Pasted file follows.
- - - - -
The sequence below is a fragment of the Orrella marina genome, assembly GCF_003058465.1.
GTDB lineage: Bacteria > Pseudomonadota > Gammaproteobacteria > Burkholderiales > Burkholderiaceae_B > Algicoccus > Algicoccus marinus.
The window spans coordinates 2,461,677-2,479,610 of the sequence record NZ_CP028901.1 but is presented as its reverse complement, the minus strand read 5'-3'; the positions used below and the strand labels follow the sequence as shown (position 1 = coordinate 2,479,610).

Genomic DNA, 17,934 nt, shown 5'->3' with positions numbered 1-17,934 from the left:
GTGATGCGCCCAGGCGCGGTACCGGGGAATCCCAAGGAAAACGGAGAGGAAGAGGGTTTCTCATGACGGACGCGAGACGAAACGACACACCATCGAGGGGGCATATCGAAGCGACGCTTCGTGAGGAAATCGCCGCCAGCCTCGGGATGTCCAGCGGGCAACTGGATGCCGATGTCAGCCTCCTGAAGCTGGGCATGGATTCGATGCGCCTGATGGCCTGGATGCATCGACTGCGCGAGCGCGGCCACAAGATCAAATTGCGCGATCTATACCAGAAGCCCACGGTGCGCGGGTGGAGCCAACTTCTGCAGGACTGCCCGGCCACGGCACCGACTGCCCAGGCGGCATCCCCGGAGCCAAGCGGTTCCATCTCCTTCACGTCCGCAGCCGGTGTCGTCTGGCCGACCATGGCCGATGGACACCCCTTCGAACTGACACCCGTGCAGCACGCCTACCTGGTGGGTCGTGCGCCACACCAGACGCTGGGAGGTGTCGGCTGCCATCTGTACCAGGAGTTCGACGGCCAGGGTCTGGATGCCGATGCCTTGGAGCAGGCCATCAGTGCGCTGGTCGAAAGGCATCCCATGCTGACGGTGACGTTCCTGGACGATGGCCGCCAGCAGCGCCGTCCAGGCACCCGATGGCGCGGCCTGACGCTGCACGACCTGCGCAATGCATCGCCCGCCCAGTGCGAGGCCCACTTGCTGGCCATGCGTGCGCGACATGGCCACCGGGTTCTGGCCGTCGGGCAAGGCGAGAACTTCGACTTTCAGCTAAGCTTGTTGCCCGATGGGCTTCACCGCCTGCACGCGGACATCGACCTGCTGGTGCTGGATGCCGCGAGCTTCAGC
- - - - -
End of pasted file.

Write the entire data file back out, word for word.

The sequence below is a fragment of the Orrella marina genome, assembly GCF_003058465.1.
GTDB lineage: Bacteria > Pseudomonadota > Gammaproteobacteria > Burkholderiales > Burkholderiaceae_B > Algicoccus > Algicoccus marinus.
The window spans coordinates 2,461,677-2,479,610 of the sequence record NZ_CP028901.1 but is presented as its reverse complement, the minus strand read 5'-3'; the positions used below and the strand labels follow the sequence as shown (position 1 = coordinate 2,479,610).

Genomic DNA, 17,934 nt, shown 5'->3' with positions numbered 1-17,934 from the left:
GTGATGCGCCCAGGCGCGGTACCGGGGAATCCCAAGGAAAACGGAGAGGAAGAGGGTTTCTCATGACGGACGCGAGACGAAACGACACACCATCGAGGGGGCATATCGAAGCGACGCTTCGTGAGGAAATCGCCGCCAGCCTCGGGATGTCCAGCGGGCAACTGGATGCCGATGTCAGCCTCCTGAAGCTGGGCATGGATTCGATGCGCCTGATGGCCTGGATGCATCGACTGCGCGAGCGCGGCCACAAGATCAAATTGCGCGATCTATACCAGAAGCCCACGGTGCGCGGGTGGAGCCAACTTCTGCAGGACTGCCCGGCCACGGCACCGACTGCCCAGGCGGCATCCCCGGAGCCAAGCGGTTCCATCTCCTTCACGTCCGCAGCCGGTGTCGTCTGGCCGACCATGGCCGATGGACACCCCTTCGAACTGACACCCGTGCAGCACGCCTACCTGGTGGGTCGTGCGCCACACCAGACGCTGGGAGGTGTCGGCTGCCATCTGTACCAGGAGTTCGACGGCCAGGGTCTGGATGCCGATGCCTTGGAGCAGGCCATCAGTGCGCTGGTCGAAAGGCATCCCATGCTGACGGTGACGTTCCTGGACGATGGCCGCCAGCAGCGCCGTCCAGGCACCCGATGGCGCGGCCTGACGCTGCACGACCTGCGCAATGCATCGCCCGCCCAGTGCGAGGCCCACTTGCTGGCCATGCGTGCGCGACATGGCCACCGGGTTCTGGCCGTCGGGCAAGGCGAGAACTTCGACTTTCAGCTAAGCTTGTTGCCCGATGGGCTTCACCGCCTGCACGCGGACATCGACCTGCTGGTGCTGGATGCCGCGAGCTTCAGC